In response to questions about how a conclave and a new papacy will be played out while a former pope is still alive and living in the vicinity, Father Lombardi said, "there will be absolutely no problem" because Pope Benedict is a discreet and "extremely scrupulous" person. No one would ever expect from him any "interference or comments that would cause even minimal awkwardness or problems for his successor," he said.
"Rather, his successor will feel supported by the prayers and intensely loving presence and interest from someone who, more than anyone in the world, can understand and be interested in the worries of his successor," the priest said.
"Pope Benedict will surely say absolutely nothing about the process of the election," the spokesman said, "and not intervene in any way in the process," he said.
- Pope will have security, immunity by remaining in the Vatican Reuters. 2/15/13.
- Pope Benedict will get a pension worth €2,500-a-month, by Michael Day. The Independent UK.:
When the Pope steps down on 28 February, he will take with him only personal effects and gifts, his piano, his cats and private letters. Everything else – including books, furniture, and documents – will remain in the Apostolic Palace in the Vatican.
The Holy See spokesman, Father Federico Lombardi, said a “distinction will be made between official church documents and personal ones.”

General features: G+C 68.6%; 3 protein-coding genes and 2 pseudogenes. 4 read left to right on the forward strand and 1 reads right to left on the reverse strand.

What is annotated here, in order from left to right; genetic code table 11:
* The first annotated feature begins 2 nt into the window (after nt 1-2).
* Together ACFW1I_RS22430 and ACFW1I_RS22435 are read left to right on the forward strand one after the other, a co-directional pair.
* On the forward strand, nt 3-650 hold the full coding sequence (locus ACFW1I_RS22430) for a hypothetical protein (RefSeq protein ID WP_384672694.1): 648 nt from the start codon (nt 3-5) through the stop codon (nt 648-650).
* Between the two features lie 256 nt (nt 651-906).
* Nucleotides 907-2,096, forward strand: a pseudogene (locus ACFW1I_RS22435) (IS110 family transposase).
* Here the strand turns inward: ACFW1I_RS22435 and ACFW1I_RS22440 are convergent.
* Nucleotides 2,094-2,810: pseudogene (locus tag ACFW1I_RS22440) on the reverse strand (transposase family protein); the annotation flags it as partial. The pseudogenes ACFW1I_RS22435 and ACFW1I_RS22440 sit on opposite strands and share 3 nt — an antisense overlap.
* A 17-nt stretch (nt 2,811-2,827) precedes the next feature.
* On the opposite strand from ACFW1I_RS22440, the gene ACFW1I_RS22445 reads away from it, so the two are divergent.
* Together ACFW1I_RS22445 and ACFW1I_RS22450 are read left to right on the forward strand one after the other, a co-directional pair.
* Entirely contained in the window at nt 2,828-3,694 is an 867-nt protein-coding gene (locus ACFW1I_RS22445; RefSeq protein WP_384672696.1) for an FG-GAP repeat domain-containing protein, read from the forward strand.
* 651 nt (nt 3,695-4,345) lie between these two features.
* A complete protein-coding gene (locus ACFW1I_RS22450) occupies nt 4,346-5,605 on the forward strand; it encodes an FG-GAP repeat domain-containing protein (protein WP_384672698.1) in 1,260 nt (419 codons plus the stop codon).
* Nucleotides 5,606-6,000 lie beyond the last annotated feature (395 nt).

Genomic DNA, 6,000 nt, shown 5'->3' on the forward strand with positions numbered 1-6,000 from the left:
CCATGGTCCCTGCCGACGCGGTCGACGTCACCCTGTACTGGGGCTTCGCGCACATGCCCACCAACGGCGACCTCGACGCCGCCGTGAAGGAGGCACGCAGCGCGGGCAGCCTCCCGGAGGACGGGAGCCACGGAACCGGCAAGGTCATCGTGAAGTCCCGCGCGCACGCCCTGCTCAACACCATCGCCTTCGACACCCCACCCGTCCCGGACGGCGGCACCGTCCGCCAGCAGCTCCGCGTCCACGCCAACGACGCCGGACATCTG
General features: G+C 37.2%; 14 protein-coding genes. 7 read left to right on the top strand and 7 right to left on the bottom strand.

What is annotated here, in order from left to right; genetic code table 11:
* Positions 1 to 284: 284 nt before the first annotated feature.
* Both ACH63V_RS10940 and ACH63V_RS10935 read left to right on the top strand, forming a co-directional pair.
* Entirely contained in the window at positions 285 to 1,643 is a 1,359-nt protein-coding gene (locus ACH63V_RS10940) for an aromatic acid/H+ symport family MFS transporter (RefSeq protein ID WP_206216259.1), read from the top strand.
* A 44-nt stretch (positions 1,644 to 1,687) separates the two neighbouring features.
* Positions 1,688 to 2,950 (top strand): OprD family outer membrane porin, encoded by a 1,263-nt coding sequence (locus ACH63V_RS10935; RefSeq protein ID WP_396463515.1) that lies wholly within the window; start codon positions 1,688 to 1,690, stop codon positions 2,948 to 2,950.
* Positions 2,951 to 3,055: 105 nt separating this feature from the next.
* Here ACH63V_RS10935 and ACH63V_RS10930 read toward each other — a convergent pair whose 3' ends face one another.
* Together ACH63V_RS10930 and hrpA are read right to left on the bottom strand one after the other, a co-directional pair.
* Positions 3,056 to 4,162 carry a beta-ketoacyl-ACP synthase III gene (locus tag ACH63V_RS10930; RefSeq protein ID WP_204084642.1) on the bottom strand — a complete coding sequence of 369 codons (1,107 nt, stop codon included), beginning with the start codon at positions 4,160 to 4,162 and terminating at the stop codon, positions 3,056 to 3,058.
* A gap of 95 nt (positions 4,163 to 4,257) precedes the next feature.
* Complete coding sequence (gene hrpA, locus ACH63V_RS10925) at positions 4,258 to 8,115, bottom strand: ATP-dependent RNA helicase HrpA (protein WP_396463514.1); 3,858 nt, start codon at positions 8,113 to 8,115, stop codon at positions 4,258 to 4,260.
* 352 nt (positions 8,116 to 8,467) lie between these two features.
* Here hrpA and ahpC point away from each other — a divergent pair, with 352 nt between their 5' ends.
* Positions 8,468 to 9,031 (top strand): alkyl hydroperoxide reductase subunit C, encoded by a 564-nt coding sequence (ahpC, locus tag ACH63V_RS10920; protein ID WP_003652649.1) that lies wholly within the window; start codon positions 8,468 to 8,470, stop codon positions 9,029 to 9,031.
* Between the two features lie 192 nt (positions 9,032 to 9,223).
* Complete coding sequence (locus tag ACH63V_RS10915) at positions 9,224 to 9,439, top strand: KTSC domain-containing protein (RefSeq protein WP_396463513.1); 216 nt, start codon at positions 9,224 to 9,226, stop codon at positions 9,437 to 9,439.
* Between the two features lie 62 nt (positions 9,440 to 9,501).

- Special Report: The loneliness of the short distance pope, by Philip Puella. Reuters 2/22/13. An exploration of the various factors that might have contributed to the Pope's decision.
Reactions and Commentary
- Can the Pope Resign?, Fr. Thomas J. Reese, SJ. (Author of Inside the Vatican: The Politics and Organization of the Catholic Church):
Most modern popes have felt that resignation is unacceptable. As Paul VI said, paternity cannot be resigned. In addition, Paul feared setting a precedent that would encourage factions in the church to pressure future popes to resign for reasons other than health. Nevertheless, the code of canon law in 1917 provided for the resignation of a pope as do the regulations established by Paul VI in 1975 and John Paul II in 1996. However, a resignation induced through fear or fraud would be invalid. In addition, canonists argue that a person resigning from an office must be of sound mind (canon 187).